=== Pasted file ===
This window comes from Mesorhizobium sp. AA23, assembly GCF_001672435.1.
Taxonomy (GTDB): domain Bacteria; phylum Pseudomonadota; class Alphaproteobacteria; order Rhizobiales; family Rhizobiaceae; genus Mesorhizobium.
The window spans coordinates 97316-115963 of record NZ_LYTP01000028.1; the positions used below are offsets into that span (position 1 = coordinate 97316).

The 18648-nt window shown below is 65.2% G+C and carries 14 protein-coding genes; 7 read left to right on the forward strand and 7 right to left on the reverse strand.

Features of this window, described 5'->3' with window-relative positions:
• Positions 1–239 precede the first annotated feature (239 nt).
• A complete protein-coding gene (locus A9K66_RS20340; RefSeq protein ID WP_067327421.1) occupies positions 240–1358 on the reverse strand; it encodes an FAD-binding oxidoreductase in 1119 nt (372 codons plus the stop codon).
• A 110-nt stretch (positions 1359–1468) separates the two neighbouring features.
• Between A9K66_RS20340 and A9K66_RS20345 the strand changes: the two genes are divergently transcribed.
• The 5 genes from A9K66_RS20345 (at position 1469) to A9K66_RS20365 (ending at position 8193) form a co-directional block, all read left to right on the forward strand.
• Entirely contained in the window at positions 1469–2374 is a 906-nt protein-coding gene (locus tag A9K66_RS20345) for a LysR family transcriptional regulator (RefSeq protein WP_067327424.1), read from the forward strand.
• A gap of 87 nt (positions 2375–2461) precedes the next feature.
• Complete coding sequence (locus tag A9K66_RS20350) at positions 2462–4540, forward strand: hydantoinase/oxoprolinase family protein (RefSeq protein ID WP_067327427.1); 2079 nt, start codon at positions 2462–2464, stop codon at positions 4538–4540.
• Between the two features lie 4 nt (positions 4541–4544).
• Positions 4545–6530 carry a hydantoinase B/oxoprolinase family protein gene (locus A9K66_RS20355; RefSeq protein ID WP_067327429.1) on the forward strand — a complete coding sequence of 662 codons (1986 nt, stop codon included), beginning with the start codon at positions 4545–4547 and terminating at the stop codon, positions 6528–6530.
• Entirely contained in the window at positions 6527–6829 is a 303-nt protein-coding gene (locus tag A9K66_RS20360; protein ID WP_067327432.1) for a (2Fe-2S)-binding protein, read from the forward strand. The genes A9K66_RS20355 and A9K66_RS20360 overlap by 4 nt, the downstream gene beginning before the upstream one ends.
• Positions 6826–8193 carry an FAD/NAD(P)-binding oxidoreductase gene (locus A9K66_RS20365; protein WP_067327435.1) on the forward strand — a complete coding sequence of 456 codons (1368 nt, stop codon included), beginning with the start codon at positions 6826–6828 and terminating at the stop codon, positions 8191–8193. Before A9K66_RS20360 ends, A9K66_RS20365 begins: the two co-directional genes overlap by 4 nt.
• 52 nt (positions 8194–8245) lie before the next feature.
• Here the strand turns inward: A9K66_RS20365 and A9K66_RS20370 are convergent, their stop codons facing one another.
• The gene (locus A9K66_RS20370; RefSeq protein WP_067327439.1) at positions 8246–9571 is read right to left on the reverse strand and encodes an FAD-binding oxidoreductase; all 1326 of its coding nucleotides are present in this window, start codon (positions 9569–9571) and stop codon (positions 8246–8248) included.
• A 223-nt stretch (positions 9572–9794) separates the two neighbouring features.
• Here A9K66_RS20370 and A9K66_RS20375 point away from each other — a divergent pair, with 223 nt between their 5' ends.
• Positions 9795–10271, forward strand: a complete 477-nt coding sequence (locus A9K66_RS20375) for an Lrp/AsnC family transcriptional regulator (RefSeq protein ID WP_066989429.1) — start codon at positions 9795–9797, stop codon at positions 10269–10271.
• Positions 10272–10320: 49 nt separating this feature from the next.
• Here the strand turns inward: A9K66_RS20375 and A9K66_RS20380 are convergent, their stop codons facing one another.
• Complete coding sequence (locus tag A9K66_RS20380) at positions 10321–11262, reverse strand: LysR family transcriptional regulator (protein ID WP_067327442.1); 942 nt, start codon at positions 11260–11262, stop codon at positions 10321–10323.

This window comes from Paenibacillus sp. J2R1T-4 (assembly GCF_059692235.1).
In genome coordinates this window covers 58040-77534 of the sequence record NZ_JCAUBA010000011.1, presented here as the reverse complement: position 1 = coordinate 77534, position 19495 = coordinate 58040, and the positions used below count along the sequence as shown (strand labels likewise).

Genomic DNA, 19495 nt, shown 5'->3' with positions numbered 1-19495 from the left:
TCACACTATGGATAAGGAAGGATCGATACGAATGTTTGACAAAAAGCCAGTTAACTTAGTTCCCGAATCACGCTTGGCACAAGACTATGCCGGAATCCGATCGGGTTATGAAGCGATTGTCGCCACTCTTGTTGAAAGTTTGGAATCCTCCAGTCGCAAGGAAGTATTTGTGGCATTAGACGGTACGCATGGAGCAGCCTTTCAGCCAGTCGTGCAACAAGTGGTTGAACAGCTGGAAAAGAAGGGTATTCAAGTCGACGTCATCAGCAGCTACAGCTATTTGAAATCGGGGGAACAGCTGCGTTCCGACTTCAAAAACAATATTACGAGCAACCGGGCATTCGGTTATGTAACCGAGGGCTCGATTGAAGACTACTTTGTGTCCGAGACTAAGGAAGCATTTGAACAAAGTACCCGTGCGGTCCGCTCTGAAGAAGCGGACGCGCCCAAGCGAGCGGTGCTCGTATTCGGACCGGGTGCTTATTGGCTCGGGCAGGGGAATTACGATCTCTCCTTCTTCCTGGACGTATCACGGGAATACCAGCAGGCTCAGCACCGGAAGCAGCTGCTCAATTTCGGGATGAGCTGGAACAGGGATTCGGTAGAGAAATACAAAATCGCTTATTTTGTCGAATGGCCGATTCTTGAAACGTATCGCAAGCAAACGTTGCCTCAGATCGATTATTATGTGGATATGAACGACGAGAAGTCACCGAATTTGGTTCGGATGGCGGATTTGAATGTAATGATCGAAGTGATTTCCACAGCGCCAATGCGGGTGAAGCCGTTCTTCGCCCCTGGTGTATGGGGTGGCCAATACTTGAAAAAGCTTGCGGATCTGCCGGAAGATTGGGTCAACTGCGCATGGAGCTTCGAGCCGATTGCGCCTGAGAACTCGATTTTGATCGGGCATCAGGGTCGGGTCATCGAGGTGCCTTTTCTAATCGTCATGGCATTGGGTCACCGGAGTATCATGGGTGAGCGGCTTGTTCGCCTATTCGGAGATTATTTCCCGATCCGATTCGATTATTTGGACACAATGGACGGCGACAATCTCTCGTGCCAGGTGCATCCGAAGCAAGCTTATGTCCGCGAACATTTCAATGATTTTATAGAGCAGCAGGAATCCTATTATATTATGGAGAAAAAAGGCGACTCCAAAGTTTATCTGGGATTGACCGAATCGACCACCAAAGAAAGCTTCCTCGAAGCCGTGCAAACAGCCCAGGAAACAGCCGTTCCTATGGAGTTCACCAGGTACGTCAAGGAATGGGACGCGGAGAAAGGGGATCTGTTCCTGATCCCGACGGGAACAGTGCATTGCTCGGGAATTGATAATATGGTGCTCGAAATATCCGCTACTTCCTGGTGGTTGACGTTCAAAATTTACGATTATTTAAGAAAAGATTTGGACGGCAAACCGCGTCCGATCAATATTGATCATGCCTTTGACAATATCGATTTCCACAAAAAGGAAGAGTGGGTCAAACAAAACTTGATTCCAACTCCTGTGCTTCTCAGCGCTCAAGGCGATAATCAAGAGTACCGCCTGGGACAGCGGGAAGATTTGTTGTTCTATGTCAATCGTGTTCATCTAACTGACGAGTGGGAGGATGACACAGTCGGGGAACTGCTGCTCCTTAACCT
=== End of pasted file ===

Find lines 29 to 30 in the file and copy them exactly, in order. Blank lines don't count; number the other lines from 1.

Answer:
Genomic DNA, 19495 nt, shown 5'->3' with positions numbered 1-19495 from the left:
TCACACTATGGATAAGGAAGGATCGATACGAATGTTTGACAAAAAGCCAGTTAACTTAGTTCCCGAATCACGCTTGGCACAAGACTATGCCGGAATCCGATCGGGTTATGAAGCGATTGTCGCCACTCTTGTTGAAAGTTTGGAATCCTCCAGTCGCAAGGAAGTATTTGTGGCATTAGACGGTACGCATGGAGCAGCCTTTCAGCCAGTCGTGCAACAAGTGGTTGAACAGCTGGAAAAGAAGGGTATTCAAGTCGACGTCATCAGCAGCTACAGCTATTTGAAATCGGGGGAACAGCTGCGTTCCGACTTCAAAAACAATATTACGAGCAACCGGGCATTCGGTTATGTAACCGAGGGCTCGATTGAAGACTACTTTGTGTCCGAGACTAAGGAAGCATTTGAACAAAGTACCCGTGCGGTCCGCTCTGAAGAAGCGGACGCGCCCAAGCGAGCGGTGCTCGTATTCGGACCGGGTGCTTATTGGCTCGGGCAGGGGAATTACGATCTCTCCTTCTTCCTGGACGTATCACGGGAATACCAGCAGGCTCAGCACCGGAAGCAGCTGCTCAATTTCGGGATGAGCTGGAACAGGGATTCGGTAGAGAAATACAAAATCGCTTATTTTGTCGAATGGCCGATTCTTGAAACGTATCGCAAGCAAACGTTGCCTCAGATCGATTATTATGTGGATATGAACGACGAGAAGTCACCGAATTTGGTTCGGATGGCGGATTTGAATGTAATGATCGAAGTGATTTCCACAGCGCCAATGCGGGTGAAGCCGTTCTTCGCCCCTGGTGTATGGGGTGGCCAATACTTGAAAAAGCTTGCGGATCTGCCGGAAGATTGGGTCAACTGCGCATGGAGCTTCGAGCCGATTGCGCCTGAGAACTCGATTTTGATCGGGCATCAGGGTCGGGTCATCGAGGTGCCTTTTCTAATCGTCATGGCATTGGGTCACCGGAGTATCATGGGTGAGCGGCTTGTTCGCCTATTCGGAGATTATTTCCCGATCCGATTCGATTATTTGGACACAATGGACGGCGACAATCTCTCGTGCCAGGTGCATCCGAAGCAAGCTTATGTCCGCGAACATTTCAATGATTTTATAGAGCAGCAGGAATCCTATTATATTATGGAGAAAAAAGGCGACTCCAAAGTTTATCTGGGATTGACCGAATCGACCACCAAAGAAAGCTTCCTCGAAGCCGTGCAAACAGCCCAGGAAACAGCCGTTCCTATGGAGTTCACCAGGTACGTCAAGGAATGGGACGCGGAGAAAGGGGATCTGTTCCTGATCCCGACGGGAACAGTGCATTGCTCGGGAATTGATAATATGGTGCTCGAAATATCCGCTACTTCCTGGTGGTTGACGTTCAAAATTTACGATTATTTAAGAAAAGATTTGGACGGCAAACCGCGTCCGATCAATATTGATCATGCCTTTGACAATATCGATTTCCACAAAAAGGAAGAGTGGGTCAAACAAAACTTGATTCCAACTCCTGTGCTTCTCAGCGCTCAAGGCGATAATCAAGAGTACCGCCTGGGACAGCGGGAAGATTTGTTGTTCTATGTCAATCGTGTTCATCTAACTGACGAGTGGGAGGATGACACAGTCGGGGAACTGCTGCTCCTTAACCT